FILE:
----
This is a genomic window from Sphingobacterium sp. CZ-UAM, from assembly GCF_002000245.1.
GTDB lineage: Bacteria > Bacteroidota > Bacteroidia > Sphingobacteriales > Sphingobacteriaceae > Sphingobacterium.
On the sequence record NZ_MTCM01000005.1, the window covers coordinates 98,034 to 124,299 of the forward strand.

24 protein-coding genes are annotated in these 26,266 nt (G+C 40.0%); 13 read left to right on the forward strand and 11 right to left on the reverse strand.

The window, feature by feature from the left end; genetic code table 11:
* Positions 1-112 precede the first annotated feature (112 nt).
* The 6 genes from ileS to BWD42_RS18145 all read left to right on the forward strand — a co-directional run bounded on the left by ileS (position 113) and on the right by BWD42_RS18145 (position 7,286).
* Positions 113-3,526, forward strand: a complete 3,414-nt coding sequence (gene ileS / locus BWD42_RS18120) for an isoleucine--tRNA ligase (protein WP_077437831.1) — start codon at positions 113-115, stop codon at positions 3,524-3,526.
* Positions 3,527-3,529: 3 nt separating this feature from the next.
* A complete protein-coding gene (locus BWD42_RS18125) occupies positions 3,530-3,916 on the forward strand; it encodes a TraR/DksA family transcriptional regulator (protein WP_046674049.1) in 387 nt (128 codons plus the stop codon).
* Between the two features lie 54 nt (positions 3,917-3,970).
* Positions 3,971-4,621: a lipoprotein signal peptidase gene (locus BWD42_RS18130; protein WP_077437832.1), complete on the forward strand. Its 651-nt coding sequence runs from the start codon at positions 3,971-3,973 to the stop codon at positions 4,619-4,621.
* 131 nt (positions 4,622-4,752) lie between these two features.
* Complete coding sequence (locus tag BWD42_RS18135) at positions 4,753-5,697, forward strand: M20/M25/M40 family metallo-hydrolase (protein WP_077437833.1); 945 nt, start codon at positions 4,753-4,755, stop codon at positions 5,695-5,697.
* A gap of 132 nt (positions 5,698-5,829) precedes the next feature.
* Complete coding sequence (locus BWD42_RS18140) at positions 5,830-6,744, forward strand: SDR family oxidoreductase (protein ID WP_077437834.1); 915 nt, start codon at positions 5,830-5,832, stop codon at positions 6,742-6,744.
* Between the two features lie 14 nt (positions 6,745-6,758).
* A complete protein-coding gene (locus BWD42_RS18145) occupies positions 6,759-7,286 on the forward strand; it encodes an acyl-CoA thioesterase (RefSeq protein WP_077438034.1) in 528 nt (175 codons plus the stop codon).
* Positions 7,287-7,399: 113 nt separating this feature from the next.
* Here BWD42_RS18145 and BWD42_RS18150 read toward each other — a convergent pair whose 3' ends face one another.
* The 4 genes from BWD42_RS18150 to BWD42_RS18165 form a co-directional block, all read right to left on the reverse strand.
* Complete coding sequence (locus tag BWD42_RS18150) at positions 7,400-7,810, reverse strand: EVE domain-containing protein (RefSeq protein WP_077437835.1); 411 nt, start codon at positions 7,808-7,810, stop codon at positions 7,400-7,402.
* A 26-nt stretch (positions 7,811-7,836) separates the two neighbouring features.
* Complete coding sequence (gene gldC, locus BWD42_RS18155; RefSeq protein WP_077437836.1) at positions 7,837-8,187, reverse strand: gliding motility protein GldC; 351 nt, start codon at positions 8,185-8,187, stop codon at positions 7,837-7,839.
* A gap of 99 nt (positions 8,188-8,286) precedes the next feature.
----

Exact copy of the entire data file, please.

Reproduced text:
This is a genomic window from Sphingobacterium sp. CZ-UAM, from assembly GCF_002000245.1.
GTDB lineage: Bacteria > Bacteroidota > Bacteroidia > Sphingobacteriales > Sphingobacteriaceae > Sphingobacterium.
On the sequence record NZ_MTCM01000005.1, the window covers coordinates 98,034 to 124,299 of the forward strand.

24 protein-coding genes are annotated in these 26,266 nt (G+C 40.0%); 13 read left to right on the forward strand and 11 right to left on the reverse strand.

The window, feature by feature from the left end; genetic code table 11:
* Positions 1-112 precede the first annotated feature (112 nt).
* The 6 genes from ileS to BWD42_RS18145 all read left to right on the forward strand — a co-directional run bounded on the left by ileS (position 113) and on the right by BWD42_RS18145 (position 7,286).
* Positions 113-3,526, forward strand: a complete 3,414-nt coding sequence (gene ileS / locus BWD42_RS18120) for an isoleucine--tRNA ligase (protein WP_077437831.1) — start codon at positions 113-115, stop codon at positions 3,524-3,526.
* Positions 3,527-3,529: 3 nt separating this feature from the next.
* A complete protein-coding gene (locus BWD42_RS18125) occupies positions 3,530-3,916 on the forward strand; it encodes a TraR/DksA family transcriptional regulator (protein WP_046674049.1) in 387 nt (128 codons plus the stop codon).
* Between the two features lie 54 nt (positions 3,917-3,970).
* Positions 3,971-4,621: a lipoprotein signal peptidase gene (locus BWD42_RS18130; protein WP_077437832.1), complete on the forward strand. Its 651-nt coding sequence runs from the start codon at positions 3,971-3,973 to the stop codon at positions 4,619-4,621.
* 131 nt (positions 4,622-4,752) lie between these two features.
* Complete coding sequence (locus tag BWD42_RS18135) at positions 4,753-5,697, forward strand: M20/M25/M40 family metallo-hydrolase (protein WP_077437833.1); 945 nt, start codon at positions 4,753-4,755, stop codon at positions 5,695-5,697.
* A gap of 132 nt (positions 5,698-5,829) precedes the next feature.
* Complete coding sequence (locus BWD42_RS18140) at positions 5,830-6,744, forward strand: SDR family oxidoreductase (protein ID WP_077437834.1); 915 nt, start codon at positions 5,830-5,832, stop codon at positions 6,742-6,744.
* Between the two features lie 14 nt (positions 6,745-6,758).
* A complete protein-coding gene (locus BWD42_RS18145) occupies positions 6,759-7,286 on the forward strand; it encodes an acyl-CoA thioesterase (RefSeq protein WP_077438034.1) in 528 nt (175 codons plus the stop codon).
* Positions 7,287-7,399: 113 nt separating this feature from the next.
* Here BWD42_RS18145 and BWD42_RS18150 read toward each other — a convergent pair whose 3' ends face one another.
* The 4 genes from BWD42_RS18150 to BWD42_RS18165 form a co-directional block, all read right to left on the reverse strand.
* Complete coding sequence (locus tag BWD42_RS18150) at positions 7,400-7,810, reverse strand: EVE domain-containing protein (RefSeq protein WP_077437835.1); 411 nt, start codon at positions 7,808-7,810, stop codon at positions 7,400-7,402.
* A 26-nt stretch (positions 7,811-7,836) separates the two neighbouring features.
* Complete coding sequence (gene gldC, locus BWD42_RS18155; RefSeq protein WP_077437836.1) at positions 7,837-8,187, reverse strand: gliding motility protein GldC; 351 nt, start codon at positions 8,185-8,187, stop codon at positions 7,837-7,839.
* A gap of 99 nt (positions 8,188-8,286) precedes the next feature.